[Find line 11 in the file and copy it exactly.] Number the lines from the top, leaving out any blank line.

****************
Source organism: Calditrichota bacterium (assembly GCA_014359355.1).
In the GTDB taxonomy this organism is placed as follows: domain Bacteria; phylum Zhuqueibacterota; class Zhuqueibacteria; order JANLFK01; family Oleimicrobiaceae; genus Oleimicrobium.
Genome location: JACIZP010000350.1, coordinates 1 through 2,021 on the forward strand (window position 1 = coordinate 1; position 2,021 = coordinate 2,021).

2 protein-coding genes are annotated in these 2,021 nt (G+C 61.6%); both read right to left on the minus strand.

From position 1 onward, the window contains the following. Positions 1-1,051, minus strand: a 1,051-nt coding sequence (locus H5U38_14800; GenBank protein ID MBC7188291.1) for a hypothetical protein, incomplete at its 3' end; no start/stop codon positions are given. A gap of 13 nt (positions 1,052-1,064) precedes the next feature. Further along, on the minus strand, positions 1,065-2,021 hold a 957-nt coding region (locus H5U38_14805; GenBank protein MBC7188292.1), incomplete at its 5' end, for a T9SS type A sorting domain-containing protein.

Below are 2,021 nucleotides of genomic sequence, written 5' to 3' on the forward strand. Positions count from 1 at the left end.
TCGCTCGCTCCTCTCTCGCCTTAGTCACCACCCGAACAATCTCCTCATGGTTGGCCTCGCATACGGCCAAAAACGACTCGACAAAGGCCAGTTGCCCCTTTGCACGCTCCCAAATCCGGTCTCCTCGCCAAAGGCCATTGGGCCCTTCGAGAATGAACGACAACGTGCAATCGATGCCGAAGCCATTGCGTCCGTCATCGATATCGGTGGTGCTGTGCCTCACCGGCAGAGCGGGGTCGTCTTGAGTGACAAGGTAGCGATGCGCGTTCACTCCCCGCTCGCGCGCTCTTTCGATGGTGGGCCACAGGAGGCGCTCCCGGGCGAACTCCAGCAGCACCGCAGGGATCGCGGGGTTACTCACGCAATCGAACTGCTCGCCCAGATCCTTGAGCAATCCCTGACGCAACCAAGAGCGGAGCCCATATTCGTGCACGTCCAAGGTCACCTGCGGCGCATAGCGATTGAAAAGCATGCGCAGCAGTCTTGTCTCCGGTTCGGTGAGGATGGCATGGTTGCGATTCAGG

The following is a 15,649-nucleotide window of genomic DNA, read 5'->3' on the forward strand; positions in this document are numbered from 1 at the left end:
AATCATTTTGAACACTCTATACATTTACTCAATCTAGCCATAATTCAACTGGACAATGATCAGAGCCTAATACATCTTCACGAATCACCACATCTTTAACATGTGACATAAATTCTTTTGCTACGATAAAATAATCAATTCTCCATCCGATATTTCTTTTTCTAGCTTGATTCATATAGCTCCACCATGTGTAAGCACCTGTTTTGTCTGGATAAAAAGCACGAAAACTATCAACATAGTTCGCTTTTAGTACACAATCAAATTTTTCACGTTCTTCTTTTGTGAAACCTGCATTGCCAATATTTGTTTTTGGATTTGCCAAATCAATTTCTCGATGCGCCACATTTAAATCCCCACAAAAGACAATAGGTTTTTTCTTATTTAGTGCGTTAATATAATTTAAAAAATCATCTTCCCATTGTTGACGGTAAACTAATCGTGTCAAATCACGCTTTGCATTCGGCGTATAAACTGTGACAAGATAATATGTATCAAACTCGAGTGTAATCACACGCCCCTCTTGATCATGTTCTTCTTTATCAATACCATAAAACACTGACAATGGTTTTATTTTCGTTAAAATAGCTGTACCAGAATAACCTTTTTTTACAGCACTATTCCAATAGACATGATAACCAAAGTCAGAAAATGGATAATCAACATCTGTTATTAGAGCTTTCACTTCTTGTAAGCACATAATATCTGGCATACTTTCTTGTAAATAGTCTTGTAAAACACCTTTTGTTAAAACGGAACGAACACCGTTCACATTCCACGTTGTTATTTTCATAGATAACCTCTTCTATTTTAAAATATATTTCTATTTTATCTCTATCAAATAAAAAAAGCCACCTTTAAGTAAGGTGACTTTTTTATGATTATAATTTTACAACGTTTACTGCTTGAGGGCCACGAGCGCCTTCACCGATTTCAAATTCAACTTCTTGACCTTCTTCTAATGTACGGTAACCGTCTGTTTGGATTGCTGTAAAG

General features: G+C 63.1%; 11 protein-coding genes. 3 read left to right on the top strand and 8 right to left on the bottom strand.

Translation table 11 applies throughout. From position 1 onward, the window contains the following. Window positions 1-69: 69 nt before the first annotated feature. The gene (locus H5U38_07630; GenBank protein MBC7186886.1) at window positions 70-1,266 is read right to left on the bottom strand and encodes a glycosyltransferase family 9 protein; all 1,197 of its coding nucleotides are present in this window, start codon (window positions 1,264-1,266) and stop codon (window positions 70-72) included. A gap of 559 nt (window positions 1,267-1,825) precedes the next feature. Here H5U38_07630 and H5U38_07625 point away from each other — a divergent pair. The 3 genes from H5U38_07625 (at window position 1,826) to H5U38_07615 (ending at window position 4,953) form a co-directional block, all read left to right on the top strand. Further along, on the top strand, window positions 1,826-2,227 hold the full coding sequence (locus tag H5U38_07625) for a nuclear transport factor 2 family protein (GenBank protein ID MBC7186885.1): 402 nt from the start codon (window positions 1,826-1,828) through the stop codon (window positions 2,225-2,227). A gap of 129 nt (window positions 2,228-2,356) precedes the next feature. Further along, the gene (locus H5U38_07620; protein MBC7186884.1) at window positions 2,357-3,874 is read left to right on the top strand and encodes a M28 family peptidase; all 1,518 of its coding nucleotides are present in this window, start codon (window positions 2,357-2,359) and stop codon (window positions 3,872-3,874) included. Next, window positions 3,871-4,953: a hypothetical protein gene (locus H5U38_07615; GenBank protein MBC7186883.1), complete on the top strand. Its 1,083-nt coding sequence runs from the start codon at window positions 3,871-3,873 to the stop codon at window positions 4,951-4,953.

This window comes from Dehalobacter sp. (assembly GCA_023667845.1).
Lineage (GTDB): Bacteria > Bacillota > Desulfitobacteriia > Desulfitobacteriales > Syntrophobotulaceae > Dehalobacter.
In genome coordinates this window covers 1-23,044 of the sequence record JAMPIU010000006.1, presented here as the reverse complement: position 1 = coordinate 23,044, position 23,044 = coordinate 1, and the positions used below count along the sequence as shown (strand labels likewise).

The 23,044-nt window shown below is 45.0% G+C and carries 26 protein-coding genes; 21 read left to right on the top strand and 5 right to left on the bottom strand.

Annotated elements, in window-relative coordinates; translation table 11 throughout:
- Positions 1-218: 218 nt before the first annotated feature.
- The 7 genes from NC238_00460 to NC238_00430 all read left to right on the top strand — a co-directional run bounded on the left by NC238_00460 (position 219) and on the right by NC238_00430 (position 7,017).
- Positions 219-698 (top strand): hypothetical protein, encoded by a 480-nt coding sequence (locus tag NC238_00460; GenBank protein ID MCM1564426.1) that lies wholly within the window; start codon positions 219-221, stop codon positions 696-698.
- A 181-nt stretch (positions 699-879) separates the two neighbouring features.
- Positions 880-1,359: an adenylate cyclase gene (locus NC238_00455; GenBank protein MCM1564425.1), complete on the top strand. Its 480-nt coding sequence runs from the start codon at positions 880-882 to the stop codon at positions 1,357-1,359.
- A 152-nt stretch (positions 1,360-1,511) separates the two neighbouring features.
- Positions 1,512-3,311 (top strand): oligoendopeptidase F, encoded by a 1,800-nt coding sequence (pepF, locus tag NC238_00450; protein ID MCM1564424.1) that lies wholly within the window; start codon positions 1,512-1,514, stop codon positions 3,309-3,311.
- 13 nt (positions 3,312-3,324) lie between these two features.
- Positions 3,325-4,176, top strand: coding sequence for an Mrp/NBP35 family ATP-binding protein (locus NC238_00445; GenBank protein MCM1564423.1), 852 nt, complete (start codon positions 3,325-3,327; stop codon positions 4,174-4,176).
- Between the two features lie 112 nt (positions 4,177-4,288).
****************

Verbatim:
Translation table 11 applies throughout. From position 1 onward, the window contains the following. Window positions 1-69: 69 nt before the first annotated feature. The gene (locus H5U38_07630; GenBank protein MBC7186886.1) at window positions 70-1,266 is read right to left on the bottom strand and encodes a glycosyltransferase family 9 protein; all 1,197 of its coding nucleotides are present in this window, start codon (window positions 1,264-1,266) and stop codon (window positions 70-72) included. A gap of 559 nt (window positions 1,267-1,825) precedes the next feature. Here H5U38_07630 and H5U38_07625 point away from each other — a divergent pair. The 3 genes from H5U38_07625 (at window position 1,826) to H5U38_07615 (ending at window position 4,953) form a co-directional block, all read left to right on the top strand. Further along, on the top strand, window positions 1,826-2,227 hold the full coding sequence (locus tag H5U38_07625) for a nuclear transport factor 2 family protein (GenBank protein ID MBC7186885.1): 402 nt from the start codon (window positions 1,826-1,828) through the stop codon (window positions 2,225-2,227). A gap of 129 nt (window positions 2,228-2,356) precedes the next feature. Further along, the gene (locus H5U38_07620; protein MBC7186884.1) at window positions 2,357-3,874 is read left to right on the top strand and encodes a M28 family peptidase; all 1,518 of its coding nucleotides are present in this window, start codon (window positions 2,357-2,359) and stop codon (window positions 3,872-3,874) included. Next, window positions 3,871-4,953: a hypothetical protein gene (locus H5U38_07615; GenBank protein MBC7186883.1), complete on the top strand. Its 1,083-nt coding sequence runs from the start codon at window positions 3,871-3,873 to the stop codon at window positions 4,951-4,953.